The guide ends with a chilling message for the West: “When we descend on the streets of London, Paris and Washington the taste will be far bitter because not only will we spill your blood but we will demolish your statues, erase your history and most painfully, convert your children who will then go on to champion our name and curse their forefathers.” 

H/T: Frank Gaffney

White House Press Secy Josh Earnest Rational for Iraq Ramadi Defeat: Their Lack of Diversity

Josh EarnestObama Administration Press Clown Josh Earnest
Image: Tom T.@Twitter

(Keith Koffler) White House Press Secy Josh Earnest on Tuesday exculpated Obama’s Iraq strategy and instead blamed Iraqi leaders failure to integrate their armed forces for the dramatic loss of Ramadi to ISIS.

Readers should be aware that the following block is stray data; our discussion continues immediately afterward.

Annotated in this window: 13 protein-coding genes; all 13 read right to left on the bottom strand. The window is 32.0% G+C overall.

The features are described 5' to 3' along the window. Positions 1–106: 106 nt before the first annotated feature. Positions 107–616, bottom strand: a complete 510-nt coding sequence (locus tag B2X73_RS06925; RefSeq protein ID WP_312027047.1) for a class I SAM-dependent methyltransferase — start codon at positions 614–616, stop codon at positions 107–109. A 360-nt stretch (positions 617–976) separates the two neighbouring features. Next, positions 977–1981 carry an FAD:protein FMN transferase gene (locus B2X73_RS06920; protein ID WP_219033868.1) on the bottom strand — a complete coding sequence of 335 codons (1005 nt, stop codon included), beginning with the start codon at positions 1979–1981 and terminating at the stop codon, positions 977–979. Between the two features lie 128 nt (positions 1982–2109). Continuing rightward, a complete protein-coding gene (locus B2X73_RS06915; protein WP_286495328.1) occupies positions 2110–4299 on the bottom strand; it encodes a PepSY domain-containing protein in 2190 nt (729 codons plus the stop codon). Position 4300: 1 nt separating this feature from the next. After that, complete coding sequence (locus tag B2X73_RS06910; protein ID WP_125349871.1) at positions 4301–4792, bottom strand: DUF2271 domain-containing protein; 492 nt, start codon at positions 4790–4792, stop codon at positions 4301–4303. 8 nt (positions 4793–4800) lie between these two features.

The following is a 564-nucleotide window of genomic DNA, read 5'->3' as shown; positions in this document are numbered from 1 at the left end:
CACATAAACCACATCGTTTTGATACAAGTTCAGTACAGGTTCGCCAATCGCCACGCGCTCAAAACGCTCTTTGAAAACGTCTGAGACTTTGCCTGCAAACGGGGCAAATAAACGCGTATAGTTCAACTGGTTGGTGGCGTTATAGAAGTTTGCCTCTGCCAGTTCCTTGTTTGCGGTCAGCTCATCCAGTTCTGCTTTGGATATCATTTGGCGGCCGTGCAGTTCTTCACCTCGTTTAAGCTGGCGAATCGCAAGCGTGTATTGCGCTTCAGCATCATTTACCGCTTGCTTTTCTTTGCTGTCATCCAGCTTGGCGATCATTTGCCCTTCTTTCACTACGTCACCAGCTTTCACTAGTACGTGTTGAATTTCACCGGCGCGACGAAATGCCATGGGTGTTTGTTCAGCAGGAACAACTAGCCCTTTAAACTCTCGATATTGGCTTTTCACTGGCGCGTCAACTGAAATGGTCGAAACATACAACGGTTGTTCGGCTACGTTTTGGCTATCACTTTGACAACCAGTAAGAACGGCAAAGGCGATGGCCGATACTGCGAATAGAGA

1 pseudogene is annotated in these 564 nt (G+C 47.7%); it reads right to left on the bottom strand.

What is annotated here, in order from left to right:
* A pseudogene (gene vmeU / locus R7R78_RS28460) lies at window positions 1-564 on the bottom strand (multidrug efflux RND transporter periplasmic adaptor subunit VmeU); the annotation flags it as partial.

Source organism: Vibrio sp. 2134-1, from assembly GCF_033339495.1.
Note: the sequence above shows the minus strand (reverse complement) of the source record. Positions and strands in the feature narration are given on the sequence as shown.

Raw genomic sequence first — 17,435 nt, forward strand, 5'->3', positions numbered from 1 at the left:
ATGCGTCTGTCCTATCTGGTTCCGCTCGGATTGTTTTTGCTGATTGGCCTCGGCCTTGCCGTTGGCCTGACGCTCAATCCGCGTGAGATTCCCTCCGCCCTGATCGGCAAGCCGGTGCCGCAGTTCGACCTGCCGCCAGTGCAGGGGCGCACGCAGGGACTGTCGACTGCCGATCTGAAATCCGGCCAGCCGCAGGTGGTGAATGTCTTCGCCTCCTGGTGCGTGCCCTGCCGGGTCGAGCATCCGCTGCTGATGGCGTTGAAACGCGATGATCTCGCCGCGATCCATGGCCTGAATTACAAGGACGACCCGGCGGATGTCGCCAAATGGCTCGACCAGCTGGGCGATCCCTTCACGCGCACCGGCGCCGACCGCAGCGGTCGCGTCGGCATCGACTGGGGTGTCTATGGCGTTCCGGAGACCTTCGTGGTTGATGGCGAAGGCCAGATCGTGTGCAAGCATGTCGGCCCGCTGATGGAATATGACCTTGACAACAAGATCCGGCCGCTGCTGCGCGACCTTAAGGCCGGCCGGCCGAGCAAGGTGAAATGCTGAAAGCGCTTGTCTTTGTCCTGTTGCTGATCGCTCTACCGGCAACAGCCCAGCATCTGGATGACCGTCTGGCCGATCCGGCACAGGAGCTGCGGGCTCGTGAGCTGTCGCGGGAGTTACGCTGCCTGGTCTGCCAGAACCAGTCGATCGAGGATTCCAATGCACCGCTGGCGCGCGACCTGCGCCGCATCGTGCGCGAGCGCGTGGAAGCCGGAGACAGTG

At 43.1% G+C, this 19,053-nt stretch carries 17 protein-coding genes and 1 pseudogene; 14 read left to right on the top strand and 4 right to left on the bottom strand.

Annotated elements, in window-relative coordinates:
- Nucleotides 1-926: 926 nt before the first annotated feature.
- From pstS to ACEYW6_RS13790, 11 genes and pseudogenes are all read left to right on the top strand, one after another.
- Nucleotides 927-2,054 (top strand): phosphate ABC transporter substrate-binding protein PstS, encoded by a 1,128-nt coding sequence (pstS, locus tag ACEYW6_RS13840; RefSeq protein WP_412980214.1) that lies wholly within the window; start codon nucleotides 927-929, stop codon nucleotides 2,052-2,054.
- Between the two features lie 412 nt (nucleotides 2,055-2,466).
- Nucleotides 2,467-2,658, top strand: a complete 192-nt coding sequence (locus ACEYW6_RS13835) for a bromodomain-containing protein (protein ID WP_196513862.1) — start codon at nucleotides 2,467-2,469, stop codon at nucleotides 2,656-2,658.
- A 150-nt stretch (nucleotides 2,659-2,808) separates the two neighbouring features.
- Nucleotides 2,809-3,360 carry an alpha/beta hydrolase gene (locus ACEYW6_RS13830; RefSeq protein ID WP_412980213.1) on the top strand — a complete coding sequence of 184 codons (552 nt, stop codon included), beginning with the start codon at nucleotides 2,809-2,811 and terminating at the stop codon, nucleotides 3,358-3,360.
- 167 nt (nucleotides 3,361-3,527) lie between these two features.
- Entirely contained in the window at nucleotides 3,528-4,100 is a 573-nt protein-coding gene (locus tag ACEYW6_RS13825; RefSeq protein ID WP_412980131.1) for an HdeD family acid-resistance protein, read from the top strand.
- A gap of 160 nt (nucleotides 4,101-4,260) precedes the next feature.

Josh Earnest said: What we have indicated all along is that it will require a multi-sectarian force to succeed against ISIL and the reason for that is Iraq is a very diverse country and they’re going to need every element of their diversity to counter this specific threat.

Riiight…Ho-Hum!

H/T: Weasel Zippers

Today Christians Celebrate Feast of St. Augustine of Canterbury

St. Augustine of CantenburySt. Augustine of Canterbury
Image: Longbows & Rosary Beads

(EWTN) When Pope Gregory began to plan for the evangelism of England, the land was still largely pagan although in the Southwest, there were remnants of earlier missionary efforts. To lead this important mission, Pope Gregory chose Augustine–Nothing much is known of him until the year 596 when with a party of 40 Benedictine Monks, he set out Northwards from Rome according to Franciscan Media to evangelize the Anglo-Saxons in England.